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?-conjugated carbon radicals at graphene oxide to initiate ultrastrong chemiluminescence.
Angew. Chem. Int. Ed. Engl.
PUBLISHED: 05-15-2014
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Graphene oxide has widely been employed in various fields, but its structure and composition has still not been fully understood. Here we report that freshly prepared graphene oxide exhibits a large number of ?-conjugated carbon radicals at its ?-network plane, which result from the addition reaction of hydroxyl radicals from H2O2 onto the conjugated double bonds of graphene oxide. The ?-conjugated carbon radicals can directly initiate the long-lasting visible chemiluminescence of luminol, which is even stronger than that obtained when horseradish peroxidase and H2O2 are used. Previously, graphene oxide was mainly reported to be a quencher of chemiluminescence instead. Remarkably, the reacted radicals can be regenerated, thereby enabling the repetitive initiation of chemiluminescence by re-treatment of graphene oxide. The results reported here provide a new understanding of the structure, properties, and applications of graphene oxide.
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Double-balloon catheter vs. dinoprostone vaginal insert for induction of labor with an unfavorable cervix.
Arch. Gynecol. Obstet.
PUBLISHED: 05-07-2014
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To compare a double-balloon catheter and dinoprostone vaginal insert for induction of labor with an unfavorable cervix.
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Molecular basis underlying Mycobacterium tuberculosis D-cycloserine resistance. Is there a role for ubiquinone and meraquinone metabolic pathways?
Expert Opin. Ther. Targets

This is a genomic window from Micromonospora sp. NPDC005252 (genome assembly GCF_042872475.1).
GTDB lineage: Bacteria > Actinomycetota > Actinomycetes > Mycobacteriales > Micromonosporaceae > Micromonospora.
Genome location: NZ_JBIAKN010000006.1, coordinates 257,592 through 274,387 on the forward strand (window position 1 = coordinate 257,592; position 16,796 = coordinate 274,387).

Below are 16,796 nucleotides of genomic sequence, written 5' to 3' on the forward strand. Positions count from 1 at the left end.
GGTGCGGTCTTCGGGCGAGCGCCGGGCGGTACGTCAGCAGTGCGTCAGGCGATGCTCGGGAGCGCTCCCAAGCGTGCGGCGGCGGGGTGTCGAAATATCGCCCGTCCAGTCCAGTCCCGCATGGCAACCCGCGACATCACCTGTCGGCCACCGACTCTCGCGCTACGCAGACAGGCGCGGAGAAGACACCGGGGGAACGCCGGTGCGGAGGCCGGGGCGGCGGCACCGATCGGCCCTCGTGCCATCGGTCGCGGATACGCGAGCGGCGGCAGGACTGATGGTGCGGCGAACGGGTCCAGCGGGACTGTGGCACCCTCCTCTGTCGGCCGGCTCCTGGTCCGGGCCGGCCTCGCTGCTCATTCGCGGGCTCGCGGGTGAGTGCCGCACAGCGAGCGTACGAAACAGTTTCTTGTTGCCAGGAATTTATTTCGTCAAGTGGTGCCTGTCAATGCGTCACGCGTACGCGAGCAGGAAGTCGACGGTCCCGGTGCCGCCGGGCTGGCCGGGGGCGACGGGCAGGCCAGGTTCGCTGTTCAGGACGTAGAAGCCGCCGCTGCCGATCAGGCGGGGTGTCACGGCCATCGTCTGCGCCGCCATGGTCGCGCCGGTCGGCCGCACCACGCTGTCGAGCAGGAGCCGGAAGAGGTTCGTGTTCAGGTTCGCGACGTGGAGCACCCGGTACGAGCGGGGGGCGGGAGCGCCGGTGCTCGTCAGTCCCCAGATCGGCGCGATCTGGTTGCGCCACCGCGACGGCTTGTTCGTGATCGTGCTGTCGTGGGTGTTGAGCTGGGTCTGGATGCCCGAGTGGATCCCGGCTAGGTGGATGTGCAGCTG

PUBLISHED: 04-29-2014
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Tuberculosis remains a formidable threat to global public health. Multidrug-resistant tuberculosis presents increasing burden on the control strategy. D-Cycloserine (DCS) is an effective second-line drug against Mycobacterium tuberculosis (M. tuberculosis), the causative agent of tuberculosis. Though less potent than isoniazid (INH) and streptomycin, DCS is crucial for antibiotic-resistant tuberculosis. One advantage of DCS is that less drug-resistant M. tuberculosis is reported in comparison with first-line antituberculosis drugs such as INH and rifampin.
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Refluxing synthesis, photoluminescence and binding ability to deoxyribonucleic acid of water-soluble rare earth ion-doped LaF3 nanoparticles.
J Nanosci Nanotechnol
PUBLISHED: 04-18-2014
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Water-soluble rare earth ion (Ce3+, Tb3+)-doped LaF3 nanoparticles with the ability to bind to deoxyribonucleic acid (DNA) were prepared by the refluxing method in a glycerol/water mixture and characterized by X-ray diffraction (XRD), transmission electron microscopy (TEM), photoluminescence (PL) spectra, and so on. The obtained LaF3:Ce3+, LaF3:Tb3+ and LaF3:Ce3+, Tb3+ nanoparticles are well crystallized with a hexagonal structure and composed of spherical particles with an average size from 11 to 19 nm. The as-prepared samples can be dispersed into water to form a colloidal solution. Under ultraviolet (UV) light irradiation, the emission lines of Tb3+ in the co-doped LaF3:Ce3+, Tb3+ are evidently strengthened compared to those in the single-doped LaF3:Tb3+ nanoparticles, which is due to the energy transfer from Ce3+ to Tb3+ ions in the LaF3:Ce3+, Tb3+ samples. The biological experiment confirms that the water-soluble LaF3:Ce3+, Tb3+ nanoparticles can be bonded to the DNA molecules and emit visible light under UV irradiation. These luminescent nanoparticles could be used similarly to ethidium bromide (EtBr), which has been used extensively as a DNA staining reagent. The advantage that LaF3:Ce3+, Tb3+ nanoparticles have lower toxicity than EtBr makes them a potential reagent instead of EtBr in the DNA staining in biological experiments.